When was vacuum carburizing introduced?
The process has been around since the 1960s. Vacuum carburizing enables more precise control of case depth and microstructure than conventional gas carburizing. The process is repeatable without the need for ancillary items such as endo generators, gas analyzers, and in-situ oxygen probes. This enables customers not familiar with conventional carburizers to install stand-alone systems that can be used for “just-in-time” production needs without all the additional equipment or expertise of operating a conventional carburizer, as vacuum furnaces are operated more like a recipe-driven CNC.
Who were the early players in technology development?
C.I. Hayes provided some of the original furnaces for the process, which started to change carburizing. In the early process, carburizing was done at higher furnace pressures (600-mb range), which caused high levels of soot. This had a negative impact on the process for a long time. In late 1990s, ECM’s patented Infracarb process made the process more robust, and ECM continued developing vacuum carburizing into the mainstream high-volume production process it is today.
Who were early users of vacuum carburizing?
Early on, many companies in the U.S. tried the process and moved back to conventional carburizing. ECM worked closely with auto manufacturers in France to develop a high-volume system on the basis of the shorter cycle time of the process that was needed to produce the required case depth on manual-transmission parts. The first known high-volume furnace was a two-cell vertical system installed in France in 1991 with gas quenching in a separate cell. Two additional vertical furnaces were installed, one in 1992 and one in 1993 with four cells each. This was the beginning of high-volume systems with internal automation and high-pressure gas quenching. After several years, manufacturers in the U.S. caught on, quickly implementing vacuum carburizing in major automotive programs for five- and six-gear automatic transmissions along with driveline components starting in 1999 and 2000.
What are the benefits of vacuum carburizing compared with conventional gas carburizing?
Vacuum carburizing systems are safe. Cold-wall construction, small footprints, and the absence of flame curtains make it possible to start and stop the furnace as needed, and systems are clean using high-pressure nitrogen and helium. Processes can be shortened due to potential higher carburizing temperatures and increased carbon potentials available. Lower gas consumption and ease of use are big factors in justifying using these systems along with consistent results load after load, year after year in multiple heating cells. Consistent, higher quality metallurgical results are seen in higher uniformity of case depth from pitch to root line in gears.
Who are the major players in continuing technology and equipment development?
There are several companies continually vying for projects. Each company appears to be searching for the right niche — commercial heat treaters, aerospace, automotive, marine, energy, and other markets. ECM has been providing research-based equipment and processes for all of these markets for more than 20 years with more than 1,000 heating cells installed worldwide. Vacuum carburizing technology has not changed a great deal other than researching different gases with certain patent rights. Research and development has always been a mainstay at ECM in carburizing, vacuum equipment design for ease of operation, maintenance, and especially in the area of gas quenching.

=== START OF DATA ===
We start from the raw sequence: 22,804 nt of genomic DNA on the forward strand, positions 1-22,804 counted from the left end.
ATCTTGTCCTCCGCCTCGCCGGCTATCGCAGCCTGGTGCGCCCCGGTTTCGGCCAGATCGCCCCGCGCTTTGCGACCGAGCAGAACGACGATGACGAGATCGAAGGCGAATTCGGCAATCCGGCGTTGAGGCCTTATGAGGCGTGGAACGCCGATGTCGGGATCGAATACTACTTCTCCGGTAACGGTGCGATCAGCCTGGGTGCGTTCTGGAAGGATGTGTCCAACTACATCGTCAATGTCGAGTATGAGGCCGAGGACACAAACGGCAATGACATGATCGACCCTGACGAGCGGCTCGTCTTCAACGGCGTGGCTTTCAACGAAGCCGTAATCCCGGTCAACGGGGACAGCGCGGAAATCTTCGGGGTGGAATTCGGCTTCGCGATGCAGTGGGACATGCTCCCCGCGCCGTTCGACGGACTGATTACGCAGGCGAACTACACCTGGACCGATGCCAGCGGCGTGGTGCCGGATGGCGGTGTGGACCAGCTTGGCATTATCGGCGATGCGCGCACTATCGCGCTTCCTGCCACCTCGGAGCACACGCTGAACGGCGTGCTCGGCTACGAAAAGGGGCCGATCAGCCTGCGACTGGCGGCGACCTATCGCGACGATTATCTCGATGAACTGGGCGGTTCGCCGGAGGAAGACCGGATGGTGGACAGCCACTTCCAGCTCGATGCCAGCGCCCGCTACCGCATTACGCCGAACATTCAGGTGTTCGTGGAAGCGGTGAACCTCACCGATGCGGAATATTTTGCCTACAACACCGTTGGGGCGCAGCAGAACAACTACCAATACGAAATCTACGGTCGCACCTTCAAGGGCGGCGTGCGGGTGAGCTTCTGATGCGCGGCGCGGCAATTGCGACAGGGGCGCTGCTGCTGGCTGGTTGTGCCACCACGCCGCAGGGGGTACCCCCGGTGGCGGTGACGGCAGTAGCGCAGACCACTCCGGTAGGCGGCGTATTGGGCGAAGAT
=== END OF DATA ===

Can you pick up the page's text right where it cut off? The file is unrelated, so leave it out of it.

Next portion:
What areas of vacuum carburizing require more R&D?
Low distortion is most commonly associated with vacuum carburizing. There is more work required in integrating quenching technologies that have a low distortion effect on the process. Steel suppliers have done a great job over the past 10 years developing new materials for gas quenching and helping customers understand quenchability. However, large cross-sectional parts still need to be oil-quenched in most cases and still undergo low distortion. With the precision in case depth and metallurgical properties that vacuum carburizing offers, along with more uniform quenching, the process will expand into markets that require deep case depths in larger parts, providing the benefits that the automotive and aerospace markets realize today.
What is the potential for further growth?
New applications will emerge as conventional carburizing users learn more about vacuum carburizing. Many gains have been made over the past 10 years with hundreds of cells being installed and thousands of parts per hour being processed that were never thought possible before. Larger loads, and in some cases, smaller loads, are on the horizon to help the technology become the main carburizing technology for the future. Also, the ease of use and maintenance of a vacuum carburizing system compared with a conventional system has swayed many decisions to move production into vacuum carburizing.
How does ECM fit into this picture?
ECM has been a leader in this market for the past 20 years and expects to remain a leader with equipment, maintenance, and gas-quench designs at the forefront of its R&D efforts. The key with any customer is to reduce risk with the implementation of any new product or process. ECM excels in this process with simulation, testing, distortion results, estimated production costs, reduced floorplans, and proven high uptime of installed equipment, which allows customers to focus on other areas of its new product launches and rely on the equipment for a repeatable process.